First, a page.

Every year about 13,000 women are diagnosed with cervical cancer. The good news is that over the last 30 years, the number of women dying from cervical cancer has dropped by more than 50 percent, and that's according to the American Cancer Society. Chalk that up to the increased use of screening tests, which are designed to find changes in the cervix before cancer develops, or at least early enough, when it's small and easier to cure. With January being Cervical Health Awareness Month, as authorized by Congress, now is as good a time as any to remind all women to get screened regularly, starting at age 21 and through age 65. There are two types of tests, as outlined by the Centers for Disease Control and Prevention (CDC): the Pap test (also called the Pap smear) that looks for precancers (cell changes on the cervix), and the HPV test, which searches for the virus that can cause these cell changes. By far, the most common cause of cervical cancer is the HPV virus, which spelled out is the human papillomavirus, although there are vaccines to protect against the types of HPV most often linked to cervical cancer. Gardasil, according to Cleveland Clinic, is the cervical cancer vaccine approved for girls and women between the ages of nine and 26. It also protects against genital warts, which is why the vaccine is also approved for boys. It is recommended that the vaccine be administered to girls and boys before they engage in any sexual activity and that it be given in a series of three shots, with two months in between the first two shots and four months between the second and third shots. HPV is spread through sexual contact, and, of course, the best way to protect against such a sexually transmitted infection is to abstain from sex. Otherwise, as pointed out by webmd.com, take measures to practice safer sex, which can include using condoms and limiting your number of sex partners. Changes to your cervical cells will rarely produce symptoms, but if abnormal cell changes grow into cervical cancer, you might notice one or more of the following:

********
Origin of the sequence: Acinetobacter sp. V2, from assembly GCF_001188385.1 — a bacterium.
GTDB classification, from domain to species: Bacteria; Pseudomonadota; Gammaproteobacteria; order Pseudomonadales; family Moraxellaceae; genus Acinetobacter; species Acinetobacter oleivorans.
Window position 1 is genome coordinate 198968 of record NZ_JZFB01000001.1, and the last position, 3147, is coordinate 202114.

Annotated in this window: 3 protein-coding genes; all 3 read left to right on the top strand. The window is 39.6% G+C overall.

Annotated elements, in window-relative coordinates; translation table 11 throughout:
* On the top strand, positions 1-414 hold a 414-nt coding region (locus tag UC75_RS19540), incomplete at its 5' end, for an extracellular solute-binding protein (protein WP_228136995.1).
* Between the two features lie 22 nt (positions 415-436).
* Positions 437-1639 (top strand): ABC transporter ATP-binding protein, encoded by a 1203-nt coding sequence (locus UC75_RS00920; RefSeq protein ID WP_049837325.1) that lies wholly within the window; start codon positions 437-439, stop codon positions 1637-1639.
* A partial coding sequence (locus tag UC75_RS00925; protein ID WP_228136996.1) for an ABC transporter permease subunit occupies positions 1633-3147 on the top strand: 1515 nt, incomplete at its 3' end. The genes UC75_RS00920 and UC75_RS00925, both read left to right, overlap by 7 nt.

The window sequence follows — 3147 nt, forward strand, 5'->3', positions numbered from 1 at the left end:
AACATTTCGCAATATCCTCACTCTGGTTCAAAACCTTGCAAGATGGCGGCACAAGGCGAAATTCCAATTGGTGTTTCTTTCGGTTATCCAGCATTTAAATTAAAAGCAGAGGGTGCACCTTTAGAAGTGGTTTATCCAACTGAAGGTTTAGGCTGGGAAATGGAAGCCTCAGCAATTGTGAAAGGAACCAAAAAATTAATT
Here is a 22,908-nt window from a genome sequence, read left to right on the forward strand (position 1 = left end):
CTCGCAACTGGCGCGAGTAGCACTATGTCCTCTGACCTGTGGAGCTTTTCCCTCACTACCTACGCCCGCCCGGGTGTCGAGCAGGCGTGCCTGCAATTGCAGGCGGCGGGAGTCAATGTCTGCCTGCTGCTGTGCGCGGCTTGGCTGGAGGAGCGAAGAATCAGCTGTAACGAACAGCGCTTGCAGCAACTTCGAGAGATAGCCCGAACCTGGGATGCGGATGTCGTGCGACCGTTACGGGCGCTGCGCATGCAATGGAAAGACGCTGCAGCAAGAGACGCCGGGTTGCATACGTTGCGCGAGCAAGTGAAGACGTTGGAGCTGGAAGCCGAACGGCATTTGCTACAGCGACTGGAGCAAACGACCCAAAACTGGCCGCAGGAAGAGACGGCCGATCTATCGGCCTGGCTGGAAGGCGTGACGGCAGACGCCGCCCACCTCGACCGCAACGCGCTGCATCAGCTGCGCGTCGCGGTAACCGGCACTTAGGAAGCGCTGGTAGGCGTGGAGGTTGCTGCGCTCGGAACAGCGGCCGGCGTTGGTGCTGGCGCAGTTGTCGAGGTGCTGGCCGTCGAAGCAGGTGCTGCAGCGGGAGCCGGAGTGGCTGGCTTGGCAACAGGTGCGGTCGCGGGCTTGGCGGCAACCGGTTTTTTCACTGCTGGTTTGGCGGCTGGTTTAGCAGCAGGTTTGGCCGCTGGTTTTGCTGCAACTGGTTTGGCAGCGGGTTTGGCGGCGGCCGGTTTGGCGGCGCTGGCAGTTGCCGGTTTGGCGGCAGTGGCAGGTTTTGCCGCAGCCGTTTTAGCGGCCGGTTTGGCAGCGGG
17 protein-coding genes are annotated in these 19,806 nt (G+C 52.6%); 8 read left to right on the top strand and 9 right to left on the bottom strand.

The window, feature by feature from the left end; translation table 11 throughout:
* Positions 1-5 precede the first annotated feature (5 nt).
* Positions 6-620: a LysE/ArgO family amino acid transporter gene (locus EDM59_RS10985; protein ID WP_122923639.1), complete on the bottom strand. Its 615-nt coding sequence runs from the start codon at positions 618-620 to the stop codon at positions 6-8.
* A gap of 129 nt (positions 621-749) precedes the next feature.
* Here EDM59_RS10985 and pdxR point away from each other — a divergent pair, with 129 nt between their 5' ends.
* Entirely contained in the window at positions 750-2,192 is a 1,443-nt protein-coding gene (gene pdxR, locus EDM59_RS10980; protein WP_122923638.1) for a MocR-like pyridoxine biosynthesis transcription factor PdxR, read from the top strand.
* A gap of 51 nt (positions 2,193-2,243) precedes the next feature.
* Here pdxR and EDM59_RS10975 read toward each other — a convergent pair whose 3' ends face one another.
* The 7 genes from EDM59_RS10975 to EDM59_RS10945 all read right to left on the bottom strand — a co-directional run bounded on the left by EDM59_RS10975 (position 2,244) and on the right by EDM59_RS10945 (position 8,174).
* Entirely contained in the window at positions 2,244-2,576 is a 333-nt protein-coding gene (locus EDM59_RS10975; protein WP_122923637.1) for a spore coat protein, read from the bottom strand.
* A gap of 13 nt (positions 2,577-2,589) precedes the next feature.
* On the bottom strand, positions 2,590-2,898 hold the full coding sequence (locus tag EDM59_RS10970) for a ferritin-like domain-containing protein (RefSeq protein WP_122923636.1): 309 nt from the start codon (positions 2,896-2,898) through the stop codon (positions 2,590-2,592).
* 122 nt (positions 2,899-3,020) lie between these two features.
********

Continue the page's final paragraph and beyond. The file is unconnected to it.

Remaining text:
- Abnormal bleeding from the vagina, such as bleeding between menstrual periods or after intercourse
- Pain in the lower belly or pelvis
- Pain during sex
- Vaginal discharge that isn't normal
- Irregular screening history. Women who haven't had regular Pap tests are at increased risk (because of nondetection of possible cancerous cells).
- HPV infection. An HPV infection by no means guarantees development of cervical cancer, but it is a primary risk factor. HPV is transmitted sexually.
- Sexual history. Females who started having sexual intercourse before the age of 16 or who have had many sexual partners, are at high risk of HPV infection.
- Smoking. Cigarette smoking carries with it an increased risk of cervical cancer.
- HIV infection. Brings with it a higher-than-average risk of developing cervical cancer.